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Why Are ACL Injury Prevention Programs Not Being Implemented More Widely?

  • Robert G. MarxEmail author
Chapter

Abstract

Anterior cruciate ligament (ACL) injuries are extremely common and lead to devastating consequences including recovery time and time away from sport, risks of surgery for patients who elect to undergo ACL reconstruction, and increased risk of osteoarthritis of the knee. There is now significant evidence demonstrating that the risk of this injury can be dramatically decreased by doing an exercise program emphasizing core strength, balance, proprioception, and safe movement patterns. Despite the medical evidence that has accumulated, these programs are generally not widely used in most places in the world.

Anterior cruciate ligament (ACL) injuries are extremely common and lead to devastating consequences including recovery time and time away from sport, risks of surgery for patients who elect to undergo ACL reconstruction, and increased risk of osteoarthritis of the knee. There is now significant evidence demonstrating that the risk of this injury can be dramatically decreased by doing an exercise program emphasizing core strength, balance, proprioception, and safe movement patterns. Despite the medical evidence that has accumulated, these programs are generally not widely used in most places in the world.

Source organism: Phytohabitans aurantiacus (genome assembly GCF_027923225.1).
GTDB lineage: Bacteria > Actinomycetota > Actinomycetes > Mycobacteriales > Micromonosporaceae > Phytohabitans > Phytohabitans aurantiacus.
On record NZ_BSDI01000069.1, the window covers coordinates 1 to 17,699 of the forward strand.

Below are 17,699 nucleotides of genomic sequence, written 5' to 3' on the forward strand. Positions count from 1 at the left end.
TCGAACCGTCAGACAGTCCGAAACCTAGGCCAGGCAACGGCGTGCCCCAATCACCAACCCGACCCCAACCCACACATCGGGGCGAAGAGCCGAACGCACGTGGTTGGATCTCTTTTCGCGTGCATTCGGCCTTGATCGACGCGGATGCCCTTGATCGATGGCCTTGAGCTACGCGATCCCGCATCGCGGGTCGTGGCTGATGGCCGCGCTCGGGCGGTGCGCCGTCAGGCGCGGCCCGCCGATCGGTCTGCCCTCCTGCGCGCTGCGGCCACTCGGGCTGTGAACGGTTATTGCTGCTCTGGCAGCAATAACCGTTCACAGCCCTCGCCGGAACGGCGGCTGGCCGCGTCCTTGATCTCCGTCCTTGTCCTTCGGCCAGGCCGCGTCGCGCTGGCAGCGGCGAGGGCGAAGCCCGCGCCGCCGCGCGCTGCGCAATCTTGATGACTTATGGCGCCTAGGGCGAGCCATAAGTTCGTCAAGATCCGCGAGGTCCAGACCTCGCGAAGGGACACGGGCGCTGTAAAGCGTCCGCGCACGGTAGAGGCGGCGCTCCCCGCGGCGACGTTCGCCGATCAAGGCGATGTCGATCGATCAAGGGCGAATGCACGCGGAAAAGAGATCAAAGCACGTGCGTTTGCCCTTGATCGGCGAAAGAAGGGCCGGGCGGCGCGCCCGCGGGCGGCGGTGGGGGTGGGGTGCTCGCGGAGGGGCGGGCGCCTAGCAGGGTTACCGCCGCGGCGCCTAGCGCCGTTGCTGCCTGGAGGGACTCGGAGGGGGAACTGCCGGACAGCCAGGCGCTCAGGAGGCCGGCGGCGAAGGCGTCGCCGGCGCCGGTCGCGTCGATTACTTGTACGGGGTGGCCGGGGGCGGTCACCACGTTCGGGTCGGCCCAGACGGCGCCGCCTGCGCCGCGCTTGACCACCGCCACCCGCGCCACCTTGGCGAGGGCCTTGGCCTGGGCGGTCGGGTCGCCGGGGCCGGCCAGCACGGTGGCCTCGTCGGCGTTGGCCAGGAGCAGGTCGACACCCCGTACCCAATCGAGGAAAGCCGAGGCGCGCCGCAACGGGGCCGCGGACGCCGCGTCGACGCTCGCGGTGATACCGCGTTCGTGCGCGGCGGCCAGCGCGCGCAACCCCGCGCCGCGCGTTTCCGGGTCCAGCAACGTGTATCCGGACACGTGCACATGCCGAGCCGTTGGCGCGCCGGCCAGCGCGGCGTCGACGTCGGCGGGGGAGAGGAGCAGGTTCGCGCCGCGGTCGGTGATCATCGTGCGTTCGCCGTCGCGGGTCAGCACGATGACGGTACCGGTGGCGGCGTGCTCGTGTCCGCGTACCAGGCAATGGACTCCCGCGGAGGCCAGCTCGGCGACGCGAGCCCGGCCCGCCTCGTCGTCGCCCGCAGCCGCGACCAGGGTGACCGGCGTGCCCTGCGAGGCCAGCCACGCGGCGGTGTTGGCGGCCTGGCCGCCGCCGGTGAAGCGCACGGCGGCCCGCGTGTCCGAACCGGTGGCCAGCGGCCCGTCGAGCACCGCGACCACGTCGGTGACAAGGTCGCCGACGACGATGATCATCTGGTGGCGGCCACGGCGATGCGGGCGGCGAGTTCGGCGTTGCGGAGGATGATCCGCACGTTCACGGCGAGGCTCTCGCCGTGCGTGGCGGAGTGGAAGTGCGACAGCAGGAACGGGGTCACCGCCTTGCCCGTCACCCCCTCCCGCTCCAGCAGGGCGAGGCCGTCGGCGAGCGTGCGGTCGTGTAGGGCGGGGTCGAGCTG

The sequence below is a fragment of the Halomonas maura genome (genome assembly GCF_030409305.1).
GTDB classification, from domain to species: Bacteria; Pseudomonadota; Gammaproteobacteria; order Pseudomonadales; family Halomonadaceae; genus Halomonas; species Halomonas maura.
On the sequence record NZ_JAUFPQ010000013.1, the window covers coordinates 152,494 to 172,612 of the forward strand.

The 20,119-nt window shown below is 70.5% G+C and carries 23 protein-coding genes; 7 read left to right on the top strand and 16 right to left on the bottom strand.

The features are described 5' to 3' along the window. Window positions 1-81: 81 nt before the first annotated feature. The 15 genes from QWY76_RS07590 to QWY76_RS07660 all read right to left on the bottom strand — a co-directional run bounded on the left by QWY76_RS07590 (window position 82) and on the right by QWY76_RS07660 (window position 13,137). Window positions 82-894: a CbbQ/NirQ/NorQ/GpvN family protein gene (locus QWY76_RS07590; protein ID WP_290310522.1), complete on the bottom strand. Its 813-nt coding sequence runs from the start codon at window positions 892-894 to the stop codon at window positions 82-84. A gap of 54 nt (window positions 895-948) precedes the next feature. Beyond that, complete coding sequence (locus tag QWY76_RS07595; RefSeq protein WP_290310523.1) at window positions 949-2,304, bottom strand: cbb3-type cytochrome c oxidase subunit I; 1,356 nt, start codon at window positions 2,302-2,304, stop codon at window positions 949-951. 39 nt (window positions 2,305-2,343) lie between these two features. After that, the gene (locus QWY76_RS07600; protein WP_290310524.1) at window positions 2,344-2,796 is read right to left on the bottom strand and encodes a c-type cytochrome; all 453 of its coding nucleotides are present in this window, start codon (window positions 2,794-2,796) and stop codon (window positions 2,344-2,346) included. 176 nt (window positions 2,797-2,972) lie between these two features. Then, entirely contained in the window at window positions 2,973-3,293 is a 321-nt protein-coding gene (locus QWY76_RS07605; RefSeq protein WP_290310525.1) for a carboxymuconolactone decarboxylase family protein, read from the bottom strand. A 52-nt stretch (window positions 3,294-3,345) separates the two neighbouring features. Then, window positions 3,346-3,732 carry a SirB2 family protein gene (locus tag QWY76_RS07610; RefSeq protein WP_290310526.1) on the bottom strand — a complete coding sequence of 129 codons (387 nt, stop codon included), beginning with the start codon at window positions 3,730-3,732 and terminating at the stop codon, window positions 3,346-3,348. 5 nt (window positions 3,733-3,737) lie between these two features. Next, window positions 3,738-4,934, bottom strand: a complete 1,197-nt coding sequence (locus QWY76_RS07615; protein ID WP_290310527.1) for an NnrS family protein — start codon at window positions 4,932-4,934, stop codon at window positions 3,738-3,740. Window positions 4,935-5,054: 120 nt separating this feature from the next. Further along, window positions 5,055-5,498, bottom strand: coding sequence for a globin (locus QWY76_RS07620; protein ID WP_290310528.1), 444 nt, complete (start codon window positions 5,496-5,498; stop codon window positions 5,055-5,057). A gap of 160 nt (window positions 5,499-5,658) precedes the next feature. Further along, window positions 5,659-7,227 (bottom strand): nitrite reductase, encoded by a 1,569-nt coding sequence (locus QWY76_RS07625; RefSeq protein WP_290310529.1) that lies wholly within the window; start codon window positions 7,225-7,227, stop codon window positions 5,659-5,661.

The reason for this is likely multifactorial. In general, people do not like taking action that requires discipline and effort in order to prevent medical problems. For example, patients generally prefer to take medication to reduce their cholesterol, rather than severely modifying their diet to achieve a similar result.

ACL injury prevention programs are different. The decision to implement is made by the coaches and training staff, rather than the athletes. Nevertheless, the team leaders often have other priorities and may have difficulty relating the exercises to injuries prevented and keeping their athletes on the field.

The best approach to disseminating this information in order to have athletes best prepared for injury-free practice and competition remains unknown. This is a critical issue that will be faced by sports medicine physicians and public health advocates in the future.

A similar example is seatbelts that improve safety, when traveling in a vehicle. A few decades ago, seatbelts didn’t exist, and only more recently have they become very commonly used. With the passage of time, injury prevention strategies can become routine and standard. We must improve sports injury prevention strategies to arrive at a similar level of compliance. As surgeons, we can repair ACL-injured knees one at a time; however, with wide implementation of injury prevention strategies, we can save thousands of knees without lifting a knife.

Copyright information

© ISAKOS 2020

Authors and Affiliations

  1. 1.Hospital for Special SurgeryWeill Cornell Medical CollegeNew YorkUSA

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